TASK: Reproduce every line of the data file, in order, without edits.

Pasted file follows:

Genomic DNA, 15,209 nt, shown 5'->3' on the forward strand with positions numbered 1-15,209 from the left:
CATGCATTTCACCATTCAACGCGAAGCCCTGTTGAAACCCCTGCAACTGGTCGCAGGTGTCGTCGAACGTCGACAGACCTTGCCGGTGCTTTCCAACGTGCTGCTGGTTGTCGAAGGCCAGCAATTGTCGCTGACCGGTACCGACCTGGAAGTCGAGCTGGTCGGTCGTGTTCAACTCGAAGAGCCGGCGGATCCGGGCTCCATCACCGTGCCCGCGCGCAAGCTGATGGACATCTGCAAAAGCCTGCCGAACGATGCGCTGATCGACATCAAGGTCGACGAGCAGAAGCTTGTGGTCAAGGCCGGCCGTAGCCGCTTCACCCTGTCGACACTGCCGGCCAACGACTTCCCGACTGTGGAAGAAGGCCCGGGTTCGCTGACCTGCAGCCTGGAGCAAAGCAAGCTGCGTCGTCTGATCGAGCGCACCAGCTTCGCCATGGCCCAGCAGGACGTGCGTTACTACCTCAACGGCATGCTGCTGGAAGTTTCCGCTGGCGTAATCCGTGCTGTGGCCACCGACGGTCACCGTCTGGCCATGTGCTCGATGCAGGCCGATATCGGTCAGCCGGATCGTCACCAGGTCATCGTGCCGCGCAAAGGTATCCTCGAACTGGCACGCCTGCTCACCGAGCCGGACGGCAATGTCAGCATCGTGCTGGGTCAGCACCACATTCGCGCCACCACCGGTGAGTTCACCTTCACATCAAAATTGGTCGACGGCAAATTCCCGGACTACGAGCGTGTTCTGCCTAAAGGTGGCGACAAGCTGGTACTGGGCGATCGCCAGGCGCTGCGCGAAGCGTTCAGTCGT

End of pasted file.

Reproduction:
Genomic DNA, 15,209 nt, shown 5'->3' on the forward strand with positions numbered 1-15,209 from the left:
CATGCATTTCACCATTCAACGCGAAGCCCTGTTGAAACCCCTGCAACTGGTCGCAGGTGTCGTCGAACGTCGACAGACCTTGCCGGTGCTTTCCAACGTGCTGCTGGTTGTCGAAGGCCAGCAATTGTCGCTGACCGGTACCGACCTGGAAGTCGAGCTGGTCGGTCGTGTTCAACTCGAAGAGCCGGCGGATCCGGGCTCCATCACCGTGCCCGCGCGCAAGCTGATGGACATCTGCAAAAGCCTGCCGAACGATGCGCTGATCGACATCAAGGTCGACGAGCAGAAGCTTGTGGTCAAGGCCGGCCGTAGCCGCTTCACCCTGTCGACACTGCCGGCCAACGACTTCCCGACTGTGGAAGAAGGCCCGGGTTCGCTGACCTGCAGCCTGGAGCAAAGCAAGCTGCGTCGTCTGATCGAGCGCACCAGCTTCGCCATGGCCCAGCAGGACGTGCGTTACTACCTCAACGGCATGCTGCTGGAAGTTTCCGCTGGCGTAATCCGTGCTGTGGCCACCGACGGTCACCGTCTGGCCATGTGCTCGATGCAGGCCGATATCGGTCAGCCGGATCGTCACCAGGTCATCGTGCCGCGCAAAGGTATCCTCGAACTGGCACGCCTGCTCACCGAGCCGGACGGCAATGTCAGCATCGTGCTGGGTCAGCACCACATTCGCGCCACCACCGGTGAGTTCACCTTCACATCAAAATTGGTCGACGGCAAATTCCCGGACTACGAGCGTGTTCTGCCTAAAGGTGGCGACAAGCTGGTACTGGGCGATCGCCAGGCGCTGCGCGAAGCGTTCAGTCGT